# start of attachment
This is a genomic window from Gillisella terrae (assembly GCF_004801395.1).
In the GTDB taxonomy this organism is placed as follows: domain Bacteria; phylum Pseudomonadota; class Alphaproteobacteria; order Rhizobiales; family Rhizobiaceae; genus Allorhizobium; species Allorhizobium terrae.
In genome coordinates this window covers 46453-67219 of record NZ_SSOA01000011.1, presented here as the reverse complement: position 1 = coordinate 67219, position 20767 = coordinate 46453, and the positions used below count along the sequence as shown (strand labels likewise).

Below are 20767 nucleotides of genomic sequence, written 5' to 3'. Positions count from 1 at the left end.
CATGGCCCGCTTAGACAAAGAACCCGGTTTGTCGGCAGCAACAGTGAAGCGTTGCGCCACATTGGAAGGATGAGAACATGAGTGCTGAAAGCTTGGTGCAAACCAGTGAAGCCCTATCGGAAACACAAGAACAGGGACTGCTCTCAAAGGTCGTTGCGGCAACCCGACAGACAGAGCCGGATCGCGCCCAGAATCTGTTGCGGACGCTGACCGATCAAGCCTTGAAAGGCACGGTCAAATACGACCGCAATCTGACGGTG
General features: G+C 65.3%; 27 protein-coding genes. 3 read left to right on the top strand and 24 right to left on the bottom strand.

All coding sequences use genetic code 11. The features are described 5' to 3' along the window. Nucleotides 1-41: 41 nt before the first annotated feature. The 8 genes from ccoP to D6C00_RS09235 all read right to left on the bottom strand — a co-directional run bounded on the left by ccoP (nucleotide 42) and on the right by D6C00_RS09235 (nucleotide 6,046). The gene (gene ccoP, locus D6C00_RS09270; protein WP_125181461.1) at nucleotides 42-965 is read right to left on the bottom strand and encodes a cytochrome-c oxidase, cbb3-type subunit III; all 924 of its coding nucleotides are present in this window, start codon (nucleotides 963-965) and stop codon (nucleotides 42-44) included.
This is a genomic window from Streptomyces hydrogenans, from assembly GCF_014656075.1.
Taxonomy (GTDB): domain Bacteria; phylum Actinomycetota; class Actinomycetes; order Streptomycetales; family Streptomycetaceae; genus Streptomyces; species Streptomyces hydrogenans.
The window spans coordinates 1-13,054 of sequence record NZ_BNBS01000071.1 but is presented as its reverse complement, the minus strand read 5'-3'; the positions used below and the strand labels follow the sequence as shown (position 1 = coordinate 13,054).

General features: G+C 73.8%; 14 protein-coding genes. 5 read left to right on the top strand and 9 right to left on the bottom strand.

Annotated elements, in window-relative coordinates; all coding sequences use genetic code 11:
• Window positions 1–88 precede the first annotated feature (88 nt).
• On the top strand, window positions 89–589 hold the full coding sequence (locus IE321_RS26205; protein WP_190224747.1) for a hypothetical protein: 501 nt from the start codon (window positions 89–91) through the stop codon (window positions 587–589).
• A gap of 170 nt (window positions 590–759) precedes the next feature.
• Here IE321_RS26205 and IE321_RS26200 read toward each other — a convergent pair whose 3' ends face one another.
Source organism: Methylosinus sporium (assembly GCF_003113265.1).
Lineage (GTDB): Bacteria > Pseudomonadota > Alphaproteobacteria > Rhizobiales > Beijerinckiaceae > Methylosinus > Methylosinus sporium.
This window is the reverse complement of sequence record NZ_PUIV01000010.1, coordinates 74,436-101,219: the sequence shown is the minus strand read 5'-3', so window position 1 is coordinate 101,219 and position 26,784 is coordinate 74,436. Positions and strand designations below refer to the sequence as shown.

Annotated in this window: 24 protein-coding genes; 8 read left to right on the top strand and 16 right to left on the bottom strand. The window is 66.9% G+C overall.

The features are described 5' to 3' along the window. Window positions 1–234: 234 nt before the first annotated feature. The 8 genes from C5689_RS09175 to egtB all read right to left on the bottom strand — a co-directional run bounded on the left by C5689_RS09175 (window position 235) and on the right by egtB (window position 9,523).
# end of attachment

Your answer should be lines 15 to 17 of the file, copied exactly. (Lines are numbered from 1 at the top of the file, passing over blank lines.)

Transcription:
• A gap of 170 nt (window positions 590–759) precedes the next feature.
• Here IE321_RS26205 and IE321_RS26200 read toward each other — a convergent pair whose 3' ends face one another.
Source organism: Methylosinus sporium (assembly GCF_003113265.1).